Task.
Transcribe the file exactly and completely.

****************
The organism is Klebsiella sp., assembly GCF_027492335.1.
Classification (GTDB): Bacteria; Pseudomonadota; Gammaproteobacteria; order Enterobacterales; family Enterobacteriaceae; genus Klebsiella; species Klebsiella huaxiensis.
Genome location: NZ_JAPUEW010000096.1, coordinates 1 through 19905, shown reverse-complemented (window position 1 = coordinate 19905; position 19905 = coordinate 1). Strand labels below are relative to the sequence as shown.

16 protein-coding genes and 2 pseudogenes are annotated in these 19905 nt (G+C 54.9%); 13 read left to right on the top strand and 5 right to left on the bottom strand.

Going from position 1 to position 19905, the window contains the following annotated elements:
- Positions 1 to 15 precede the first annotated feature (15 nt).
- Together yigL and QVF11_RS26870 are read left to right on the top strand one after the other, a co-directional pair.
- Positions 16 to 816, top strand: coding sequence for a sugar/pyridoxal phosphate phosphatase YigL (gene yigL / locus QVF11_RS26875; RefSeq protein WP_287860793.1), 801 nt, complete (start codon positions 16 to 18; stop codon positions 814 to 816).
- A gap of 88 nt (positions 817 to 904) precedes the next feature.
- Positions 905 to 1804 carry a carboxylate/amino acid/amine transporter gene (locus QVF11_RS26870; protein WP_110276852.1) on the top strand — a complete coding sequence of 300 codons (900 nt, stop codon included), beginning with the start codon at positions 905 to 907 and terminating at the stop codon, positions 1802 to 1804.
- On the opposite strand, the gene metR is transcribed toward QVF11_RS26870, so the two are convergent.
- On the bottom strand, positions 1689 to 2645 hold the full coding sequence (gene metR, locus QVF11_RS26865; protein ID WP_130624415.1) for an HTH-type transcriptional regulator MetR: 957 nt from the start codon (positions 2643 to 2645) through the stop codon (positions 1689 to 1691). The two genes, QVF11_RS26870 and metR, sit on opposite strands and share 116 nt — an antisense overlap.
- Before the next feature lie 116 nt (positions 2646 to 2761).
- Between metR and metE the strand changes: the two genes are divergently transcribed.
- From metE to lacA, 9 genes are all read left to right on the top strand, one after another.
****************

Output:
The organism is Klebsiella sp., assembly GCF_027492335.1.
Classification (GTDB): Bacteria; Pseudomonadota; Gammaproteobacteria; order Enterobacterales; family Enterobacteriaceae; genus Klebsiella; species Klebsiella huaxiensis.
Genome location: NZ_JAPUEW010000096.1, coordinates 1 through 19905, shown reverse-complemented (window position 1 = coordinate 19905; position 19905 = coordinate 1). Strand labels below are relative to the sequence as shown.

16 protein-coding genes and 2 pseudogenes are annotated in these 19905 nt (G+C 54.9%); 13 read left to right on the top strand and 5 right to left on the bottom strand.

Going from position 1 to position 19905, the window contains the following annotated elements:
- Positions 1 to 15 precede the first annotated feature (15 nt).
- Together yigL and QVF11_RS26870 are read left to right on the top strand one after the other, a co-directional pair.
- Positions 16 to 816, top strand: coding sequence for a sugar/pyridoxal phosphate phosphatase YigL (gene yigL / locus QVF11_RS26875; RefSeq protein WP_287860793.1), 801 nt, complete (start codon positions 16 to 18; stop codon positions 814 to 816).
- A gap of 88 nt (positions 817 to 904) precedes the next feature.
- Positions 905 to 1804 carry a carboxylate/amino acid/amine transporter gene (locus QVF11_RS26870; protein WP_110276852.1) on the top strand — a complete coding sequence of 300 codons (900 nt, stop codon included), beginning with the start codon at positions 905 to 907 and terminating at the stop codon, positions 1802 to 1804.
- On the opposite strand, the gene metR is transcribed toward QVF11_RS26870, so the two are convergent.
- On the bottom strand, positions 1689 to 2645 hold the full coding sequence (gene metR, locus QVF11_RS26865; protein ID WP_130624415.1) for an HTH-type transcriptional regulator MetR: 957 nt from the start codon (positions 2643 to 2645) through the stop codon (positions 1689 to 1691). The two genes, QVF11_RS26870 and metR, sit on opposite strands and share 116 nt — an antisense overlap.
- Before the next feature lie 116 nt (positions 2646 to 2761).
- Between metR and metE the strand changes: the two genes are divergently transcribed.
- From metE to lacA, 9 genes are all read left to right on the top strand, one after another.